image Photo: Reuters

Turkish offensive in Syria appears imminent

Tensions continue to mount in Syria’s northwestern Idlib region, as regime forces backed by Iranian-proxy militias and Russian air support continue to make rapid advances while the Turkish military is bolstering its presence ahead of what may be an imminent counteroffensive.

“We will continue the deployment and fortification of troops in the area to ensure the safety of the region (Idlib) and the civilians there,” said Turkish Presidential Spokesman Ibrahim Kalin. He also noted that so far ongoing talks between Ankara and Moscow officials remain unsatisfactory, revealing that Ankara “did not accept the map and the paper” that was offered.

Prior to attending his Justice and Development (AK) Party’s parliamentary group meeting, Turkish Defense Minister Hulusi Akar said Russian demands that his nation withdraw from Idlib “is out of the question,” and vowed that there would be fierce retaliation for “any attack on Turkish observation posts” in the area. Ankara’s top defense chief then underscored that “we expect the parties [in Idlib] to rapidly comply with their commitments under the Sochi deal – such that a ceasefire could be achieved and bloodshed can be stopped. We have complied and we expect the other parties to do the same.”

Moscow reacted to the latest saber-rattling from Ankara with a warning that warned that a Turkish military operation against Syrian government forces in Idlib could be disastrous. “If it is about operation against legitimate Syrian authorities and Syrian army,” cautioned Kremlin Spokesman Dmitry Peskov, “it would be the worst-case scenario.” Peskov further emphasized that Turkey is compelled to carry out the “neutralization” of rebel forces to whom he referred to as “terrorist groups,” who currently possess powerful infrastructure, weaponry, hardware and ammunition” in accordance with the 2018 Sochi Agreement.

Despite claims of an impasse in the Syrian talks being held in Moscow, a Russian source informed TV7 that some progress has been achieved.

Meanwhile, French President Emmanuel Macron is insisting that the US military pull-out from Syria is the key reason for Russia’s increased dominance in the war-torn country. During an address at the Munich Security Conference earlier this week, the French leader said, “The American withdrawal, even if it was corrected retrospectively, I think was an error in Syria – because it allowed other powers to fill that space.” He then analogized that the situation has historically been untenable, adding “And in the same way, we let them advance in many fields of operation – and as they felt we were weak, they did what they did in Ukraine.”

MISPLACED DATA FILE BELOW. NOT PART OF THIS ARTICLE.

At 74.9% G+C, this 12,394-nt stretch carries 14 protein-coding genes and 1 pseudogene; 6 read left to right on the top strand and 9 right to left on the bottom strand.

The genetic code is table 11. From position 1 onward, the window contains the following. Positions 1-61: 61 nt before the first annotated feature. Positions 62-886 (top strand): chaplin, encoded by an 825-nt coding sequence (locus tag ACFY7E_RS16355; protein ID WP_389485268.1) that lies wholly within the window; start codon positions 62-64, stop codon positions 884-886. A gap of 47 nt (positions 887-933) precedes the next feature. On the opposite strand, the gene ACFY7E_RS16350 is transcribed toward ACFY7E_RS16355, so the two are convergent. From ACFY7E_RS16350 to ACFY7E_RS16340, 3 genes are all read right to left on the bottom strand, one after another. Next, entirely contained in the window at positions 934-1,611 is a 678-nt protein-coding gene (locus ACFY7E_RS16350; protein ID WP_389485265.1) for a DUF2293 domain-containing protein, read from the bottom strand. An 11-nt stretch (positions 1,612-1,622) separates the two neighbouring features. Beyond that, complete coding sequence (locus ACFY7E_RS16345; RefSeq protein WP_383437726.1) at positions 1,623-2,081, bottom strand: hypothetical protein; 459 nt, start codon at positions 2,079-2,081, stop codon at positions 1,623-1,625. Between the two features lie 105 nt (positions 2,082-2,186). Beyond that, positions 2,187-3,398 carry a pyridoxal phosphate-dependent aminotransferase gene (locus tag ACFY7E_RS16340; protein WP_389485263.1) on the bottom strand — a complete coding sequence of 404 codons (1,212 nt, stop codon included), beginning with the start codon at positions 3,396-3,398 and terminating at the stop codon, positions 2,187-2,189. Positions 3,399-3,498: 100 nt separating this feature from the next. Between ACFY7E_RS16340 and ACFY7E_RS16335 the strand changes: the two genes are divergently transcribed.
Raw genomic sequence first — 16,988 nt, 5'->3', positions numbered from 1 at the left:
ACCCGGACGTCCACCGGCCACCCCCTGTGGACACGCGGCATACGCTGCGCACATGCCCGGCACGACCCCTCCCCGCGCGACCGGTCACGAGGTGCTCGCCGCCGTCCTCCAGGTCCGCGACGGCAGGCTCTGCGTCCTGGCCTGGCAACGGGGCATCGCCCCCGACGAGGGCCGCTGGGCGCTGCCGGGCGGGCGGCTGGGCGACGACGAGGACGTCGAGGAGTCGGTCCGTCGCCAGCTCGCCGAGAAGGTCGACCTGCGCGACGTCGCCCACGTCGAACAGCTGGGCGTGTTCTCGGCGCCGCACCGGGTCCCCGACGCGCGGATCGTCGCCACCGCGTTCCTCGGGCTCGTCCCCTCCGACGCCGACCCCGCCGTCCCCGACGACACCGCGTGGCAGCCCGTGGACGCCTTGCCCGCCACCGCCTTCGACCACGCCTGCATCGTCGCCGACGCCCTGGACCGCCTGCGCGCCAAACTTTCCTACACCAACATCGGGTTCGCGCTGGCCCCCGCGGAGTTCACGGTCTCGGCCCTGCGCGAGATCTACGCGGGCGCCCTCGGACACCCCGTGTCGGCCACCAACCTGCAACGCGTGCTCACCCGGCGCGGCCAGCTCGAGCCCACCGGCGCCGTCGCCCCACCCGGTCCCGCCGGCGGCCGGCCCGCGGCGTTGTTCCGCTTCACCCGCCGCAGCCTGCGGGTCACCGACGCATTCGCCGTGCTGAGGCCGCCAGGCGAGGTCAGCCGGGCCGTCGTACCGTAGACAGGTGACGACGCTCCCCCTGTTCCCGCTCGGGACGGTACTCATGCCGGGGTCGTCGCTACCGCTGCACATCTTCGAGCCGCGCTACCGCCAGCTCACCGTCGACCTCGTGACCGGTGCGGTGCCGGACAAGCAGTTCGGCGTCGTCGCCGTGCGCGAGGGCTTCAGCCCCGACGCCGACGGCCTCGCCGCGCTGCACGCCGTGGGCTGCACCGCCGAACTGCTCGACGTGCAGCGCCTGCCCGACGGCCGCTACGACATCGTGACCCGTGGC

In related news, France is seemingly stepping up efforts to combat the Islamic State. After an inspection of the Charles de Gaulle aircraft carrier in the East Mediterranean Sea, which is taking part in the U.S.-led coalition against the Jihadist organization French Defense Minister Florence Parly said that ISIS “is still very present and is even gaining strength.” She added that the Islamic State is particularly making a “resurgence” in territories which have been reconquered by the Syrian regime, which she said is unable to effectively combat the radical Islamist groups. “We have also seen that around Deir al-Zor,” she stressed, adding “And we have also seen it in Iraq where the political instability over the last several months offers the perfect conditions for Islamic State to secretly build up its forces in desert or mountain zones.

“So, the fight against Islamic State is not over,” the French Defense Minister declared in no uncertain terms, but “quite the contrary.”

While the Charles de Gaulle Strike Group is primarily tasked with aerial reconnaissance missions amounting to about 20% of the U.S.-led coalition operations, its Commander Rear Admiral Marc Aussedat voiced readiness to assume a greater role. ”Since we have been in the Mediterranean, we have conducted an average of six sorties a day for OIR (Operation Inherent Resolve – U.S.-led mission against Islamic State), for Operation Chammal (the French name for the mission),” revealed Admiral Aussedat. “We haven’t carried out airstrikes yet, but we are always ready – and that is the role of this reinforcement mission.”

“All our planes leave armed and are ready if needed in the field to strike where coalition troops are involved in the fight against Islamic State,” said the Charles de Gaulle Strike Group Commander.